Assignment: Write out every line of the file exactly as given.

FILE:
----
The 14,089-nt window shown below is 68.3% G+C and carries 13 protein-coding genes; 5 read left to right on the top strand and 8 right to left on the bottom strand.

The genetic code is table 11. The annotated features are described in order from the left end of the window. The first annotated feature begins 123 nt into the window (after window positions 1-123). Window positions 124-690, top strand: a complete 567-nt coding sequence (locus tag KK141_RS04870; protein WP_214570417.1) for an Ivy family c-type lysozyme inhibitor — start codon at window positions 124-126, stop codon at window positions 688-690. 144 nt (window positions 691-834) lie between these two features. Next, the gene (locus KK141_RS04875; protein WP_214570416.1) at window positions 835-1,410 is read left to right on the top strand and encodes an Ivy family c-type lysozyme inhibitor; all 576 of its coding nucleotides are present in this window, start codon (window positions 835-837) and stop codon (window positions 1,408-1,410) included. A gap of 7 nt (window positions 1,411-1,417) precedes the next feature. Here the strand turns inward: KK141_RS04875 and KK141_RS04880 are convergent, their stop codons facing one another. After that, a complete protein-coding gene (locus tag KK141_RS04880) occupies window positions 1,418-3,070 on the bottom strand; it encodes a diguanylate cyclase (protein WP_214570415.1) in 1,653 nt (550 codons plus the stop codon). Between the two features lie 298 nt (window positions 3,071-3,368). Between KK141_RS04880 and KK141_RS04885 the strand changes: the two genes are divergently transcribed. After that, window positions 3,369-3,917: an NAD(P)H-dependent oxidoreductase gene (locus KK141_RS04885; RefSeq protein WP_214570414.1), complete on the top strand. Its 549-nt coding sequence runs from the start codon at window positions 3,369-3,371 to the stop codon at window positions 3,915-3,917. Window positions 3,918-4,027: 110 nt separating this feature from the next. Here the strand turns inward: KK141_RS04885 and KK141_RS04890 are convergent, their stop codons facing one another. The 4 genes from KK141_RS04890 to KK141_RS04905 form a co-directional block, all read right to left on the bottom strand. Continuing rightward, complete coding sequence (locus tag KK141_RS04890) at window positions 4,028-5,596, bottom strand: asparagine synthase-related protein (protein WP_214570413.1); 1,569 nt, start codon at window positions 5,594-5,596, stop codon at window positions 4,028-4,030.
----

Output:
The 14,089-nt window shown below is 68.3% G+C and carries 13 protein-coding genes; 5 read left to right on the top strand and 8 right to left on the bottom strand.

The genetic code is table 11. The annotated features are described in order from the left end of the window. The first annotated feature begins 123 nt into the window (after window positions 1-123). Window positions 124-690, top strand: a complete 567-nt coding sequence (locus tag KK141_RS04870; protein WP_214570417.1) for an Ivy family c-type lysozyme inhibitor — start codon at window positions 124-126, stop codon at window positions 688-690. 144 nt (window positions 691-834) lie between these two features. Next, the gene (locus KK141_RS04875; protein WP_214570416.1) at window positions 835-1,410 is read left to right on the top strand and encodes an Ivy family c-type lysozyme inhibitor; all 576 of its coding nucleotides are present in this window, start codon (window positions 835-837) and stop codon (window positions 1,408-1,410) included. A gap of 7 nt (window positions 1,411-1,417) precedes the next feature. Here the strand turns inward: KK141_RS04875 and KK141_RS04880 are convergent, their stop codons facing one another. After that, a complete protein-coding gene (locus tag KK141_RS04880) occupies window positions 1,418-3,070 on the bottom strand; it encodes a diguanylate cyclase (protein WP_214570415.1) in 1,653 nt (550 codons plus the stop codon). Between the two features lie 298 nt (window positions 3,071-3,368). Between KK141_RS04880 and KK141_RS04885 the strand changes: the two genes are divergently transcribed. After that, window positions 3,369-3,917: an NAD(P)H-dependent oxidoreductase gene (locus KK141_RS04885; RefSeq protein WP_214570414.1), complete on the top strand. Its 549-nt coding sequence runs from the start codon at window positions 3,369-3,371 to the stop codon at window positions 3,915-3,917. Window positions 3,918-4,027: 110 nt separating this feature from the next. Here the strand turns inward: KK141_RS04885 and KK141_RS04890 are convergent, their stop codons facing one another. The 4 genes from KK141_RS04890 to KK141_RS04905 form a co-directional block, all read right to left on the bottom strand. Continuing rightward, complete coding sequence (locus tag KK141_RS04890) at window positions 4,028-5,596, bottom strand: asparagine synthase-related protein (protein WP_214570413.1); 1,569 nt, start codon at window positions 5,594-5,596, stop codon at window positions 4,028-4,030.